Kelly’s Excellent Canoe Adventure
Early in the year, before the Southern Tier turned green with spring, STFF Swimming Coach and Head Canoeist Kelly and I planted the seed of an epic canoe adventure. We studied charts, strategized put-ins and take-outs, and reconnoitered the verdant valley and old hills surrounding the great Susquehanna River. Then we inked our plan…
The weather threw us a curveball all summer-long, but the prayer for good weather interceded, and the rest, as they say, is history. On Sunday September 20th, at approximately 8 am, we launched.
I must admit, I had some second thoughts early that morning as I stared bleary-eyed at a thermometer that read 39 degrees F. “Oh, it will warm up”, I reminded myself; the forecast was for a high in the mid-70’s. What I forgot about was this odd meteorological event known as radiation fog, where the earth and water radiate their heat on chilly fall evenings, the warm radiated air cools, and fog forms. The Susquehanna valley was so thick with it I was afraid we’d need a foghorn and running lights for our float trip. It took hours to burn off and kept the morning hours cool, dark and damp to the point where Kelly and I did not have to communicate the universal ” WTF”; you can fill in the blanks…
Undaunted, we pushed forward into the fog, with none other than yours truly in the bow of the Grumman 17 “war canoe”, armed with my Scott 7 weight loaded with a Murray’s Blue Shenandoah popper, #6. Kelly paddled and immediately demonstrated his skill by positioning the canoe for my casts to the bank water. About the time we hit the confluence of the Owego Creek and the Suskie, I had hooked a decent bass and LDR’d him. A little while later I practically pulled the popper out of the mouth of a bass on a splashy take.
It was difficult anticipating the type of water ahead with the fog so soupy-thick. We no doubt missed some good holes along the way. Before long we could hear the roar of cars travelling I-86 West. We floated by a very deep eddy that Staff Hydrologist Dan said was a good place to fish for channel cats and then we hit the broad run Dan and I had fished early Friday evening and after that, the rapid and pool I had eyed but couldn’t reach. I was a little disappointed that no bass answered my dinner bell as I fished the pool, especially after I had switched to my fave sink tip line and black #6 Murray’s Mad Tom.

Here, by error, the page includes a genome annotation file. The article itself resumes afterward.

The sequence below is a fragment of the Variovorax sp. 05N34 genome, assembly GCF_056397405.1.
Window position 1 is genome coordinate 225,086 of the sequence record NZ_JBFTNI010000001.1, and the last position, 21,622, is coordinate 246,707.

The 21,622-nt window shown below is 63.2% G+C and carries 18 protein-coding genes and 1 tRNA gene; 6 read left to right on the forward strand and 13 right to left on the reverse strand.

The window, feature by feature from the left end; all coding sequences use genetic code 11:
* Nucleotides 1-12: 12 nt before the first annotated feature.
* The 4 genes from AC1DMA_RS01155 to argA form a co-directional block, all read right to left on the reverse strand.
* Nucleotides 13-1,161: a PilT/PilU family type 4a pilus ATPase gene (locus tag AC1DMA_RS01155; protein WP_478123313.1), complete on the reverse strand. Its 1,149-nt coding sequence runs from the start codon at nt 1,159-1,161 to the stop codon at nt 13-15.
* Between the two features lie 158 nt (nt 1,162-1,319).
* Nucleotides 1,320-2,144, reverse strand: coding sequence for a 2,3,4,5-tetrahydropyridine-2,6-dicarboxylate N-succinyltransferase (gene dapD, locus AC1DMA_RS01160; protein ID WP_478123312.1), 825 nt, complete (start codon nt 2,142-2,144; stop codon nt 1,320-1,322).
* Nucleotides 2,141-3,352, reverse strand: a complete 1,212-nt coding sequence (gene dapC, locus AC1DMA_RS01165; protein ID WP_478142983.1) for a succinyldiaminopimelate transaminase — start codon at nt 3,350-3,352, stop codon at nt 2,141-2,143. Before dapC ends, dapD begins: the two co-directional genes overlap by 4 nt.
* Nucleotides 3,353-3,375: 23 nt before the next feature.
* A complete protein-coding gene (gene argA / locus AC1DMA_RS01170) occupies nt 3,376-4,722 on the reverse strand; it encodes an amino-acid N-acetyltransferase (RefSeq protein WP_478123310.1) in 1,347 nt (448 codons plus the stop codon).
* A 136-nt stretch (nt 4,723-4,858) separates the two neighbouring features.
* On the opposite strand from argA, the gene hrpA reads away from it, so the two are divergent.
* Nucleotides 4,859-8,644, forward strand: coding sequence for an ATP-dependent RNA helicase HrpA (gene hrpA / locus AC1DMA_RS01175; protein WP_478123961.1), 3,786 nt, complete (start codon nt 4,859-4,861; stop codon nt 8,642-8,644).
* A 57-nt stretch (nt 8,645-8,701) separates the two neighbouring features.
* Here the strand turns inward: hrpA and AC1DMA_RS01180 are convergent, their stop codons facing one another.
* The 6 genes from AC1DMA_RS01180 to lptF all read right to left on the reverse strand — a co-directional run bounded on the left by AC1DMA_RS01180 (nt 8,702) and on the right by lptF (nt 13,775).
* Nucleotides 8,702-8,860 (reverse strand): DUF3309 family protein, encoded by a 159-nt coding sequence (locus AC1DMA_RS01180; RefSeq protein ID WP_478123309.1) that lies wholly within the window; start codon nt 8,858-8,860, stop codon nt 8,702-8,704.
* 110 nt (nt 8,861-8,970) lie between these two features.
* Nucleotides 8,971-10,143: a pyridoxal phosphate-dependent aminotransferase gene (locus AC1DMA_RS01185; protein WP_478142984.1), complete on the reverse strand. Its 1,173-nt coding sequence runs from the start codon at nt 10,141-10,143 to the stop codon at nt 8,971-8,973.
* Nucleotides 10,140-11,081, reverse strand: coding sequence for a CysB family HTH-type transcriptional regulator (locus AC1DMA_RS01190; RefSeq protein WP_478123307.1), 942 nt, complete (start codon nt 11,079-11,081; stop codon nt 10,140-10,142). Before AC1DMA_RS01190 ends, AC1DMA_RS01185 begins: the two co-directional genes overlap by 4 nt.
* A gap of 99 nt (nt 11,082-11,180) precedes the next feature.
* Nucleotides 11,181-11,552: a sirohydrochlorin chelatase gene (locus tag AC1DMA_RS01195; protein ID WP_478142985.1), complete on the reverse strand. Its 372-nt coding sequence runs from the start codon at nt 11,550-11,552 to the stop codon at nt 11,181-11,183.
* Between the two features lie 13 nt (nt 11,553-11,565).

Below the rapid was a deep pool, possibly a half mile in length. Here, along the rocky shoreline, I picked up my first decent bass, several smaller bass, and eventually a nice walleye, brilliantly mottled in green and gold. As we slowly worked the river edge, a small skiff with outboard silently emerged out of the fog like some ghost pirate ship. Two locals in camo were slowly trolling up the river for walleye. They acknowledged so, but had no ‘eyes’ to show for it – nothing but a 15 pound carp.
The river meandered along – big, beamy, and deep – and then shallowed out where the river valley widens and where cornfields bordering both sides have probably been tilled for a century or so on the fertile river bottom. Out of the pastoral calm all hell broke loose – shotguns roaring in multiple blasts. Kelly and I flattened in the canoe, thanking Grumman for something that could take a hit or two and wondering what the hell the Taliban were doing up this way. Goose hunters they were; we could hear them from their cornfield blind chatting after the aerial bombardment, then calling more geese in.